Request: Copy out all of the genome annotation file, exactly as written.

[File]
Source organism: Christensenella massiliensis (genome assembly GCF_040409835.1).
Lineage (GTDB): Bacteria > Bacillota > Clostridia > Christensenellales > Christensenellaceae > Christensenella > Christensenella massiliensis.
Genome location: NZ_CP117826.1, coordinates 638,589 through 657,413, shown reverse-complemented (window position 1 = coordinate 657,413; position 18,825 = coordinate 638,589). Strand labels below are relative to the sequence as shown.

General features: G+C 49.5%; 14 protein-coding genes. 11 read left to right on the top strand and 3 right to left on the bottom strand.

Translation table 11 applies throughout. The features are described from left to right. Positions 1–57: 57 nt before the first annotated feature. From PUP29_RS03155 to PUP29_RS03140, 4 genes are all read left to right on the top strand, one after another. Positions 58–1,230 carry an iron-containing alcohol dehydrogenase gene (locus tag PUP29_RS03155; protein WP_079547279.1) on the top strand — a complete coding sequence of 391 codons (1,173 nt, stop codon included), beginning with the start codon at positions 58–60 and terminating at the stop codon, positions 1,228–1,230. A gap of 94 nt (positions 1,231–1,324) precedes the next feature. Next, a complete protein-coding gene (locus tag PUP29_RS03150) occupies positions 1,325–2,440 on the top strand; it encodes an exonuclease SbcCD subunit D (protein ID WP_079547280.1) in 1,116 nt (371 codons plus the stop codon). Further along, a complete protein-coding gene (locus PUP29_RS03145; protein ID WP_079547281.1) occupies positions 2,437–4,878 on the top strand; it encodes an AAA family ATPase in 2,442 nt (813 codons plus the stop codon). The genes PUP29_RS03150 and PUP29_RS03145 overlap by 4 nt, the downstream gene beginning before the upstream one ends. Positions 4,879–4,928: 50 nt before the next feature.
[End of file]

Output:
Source organism: Christensenella massiliensis (genome assembly GCF_040409835.1).
Lineage (GTDB): Bacteria > Bacillota > Clostridia > Christensenellales > Christensenellaceae > Christensenella > Christensenella massiliensis.
Genome location: NZ_CP117826.1, coordinates 638,589 through 657,413, shown reverse-complemented (window position 1 = coordinate 657,413; position 18,825 = coordinate 638,589). Strand labels below are relative to the sequence as shown.

General features: G+C 49.5%; 14 protein-coding genes. 11 read left to right on the top strand and 3 right to left on the bottom strand.

Translation table 11 applies throughout. The features are described from left to right. Positions 1–57: 57 nt before the first annotated feature. From PUP29_RS03155 to PUP29_RS03140, 4 genes are all read left to right on the top strand, one after another. Positions 58–1,230 carry an iron-containing alcohol dehydrogenase gene (locus tag PUP29_RS03155; protein WP_079547279.1) on the top strand — a complete coding sequence of 391 codons (1,173 nt, stop codon included), beginning with the start codon at positions 58–60 and terminating at the stop codon, positions 1,228–1,230. A gap of 94 nt (positions 1,231–1,324) precedes the next feature. Next, a complete protein-coding gene (locus tag PUP29_RS03150) occupies positions 1,325–2,440 on the top strand; it encodes an exonuclease SbcCD subunit D (protein ID WP_079547280.1) in 1,116 nt (371 codons plus the stop codon). Further along, a complete protein-coding gene (locus PUP29_RS03145; protein ID WP_079547281.1) occupies positions 2,437–4,878 on the top strand; it encodes an AAA family ATPase in 2,442 nt (813 codons plus the stop codon). The genes PUP29_RS03150 and PUP29_RS03145 overlap by 4 nt, the downstream gene beginning before the upstream one ends. Positions 4,879–4,928: 50 nt before the next feature.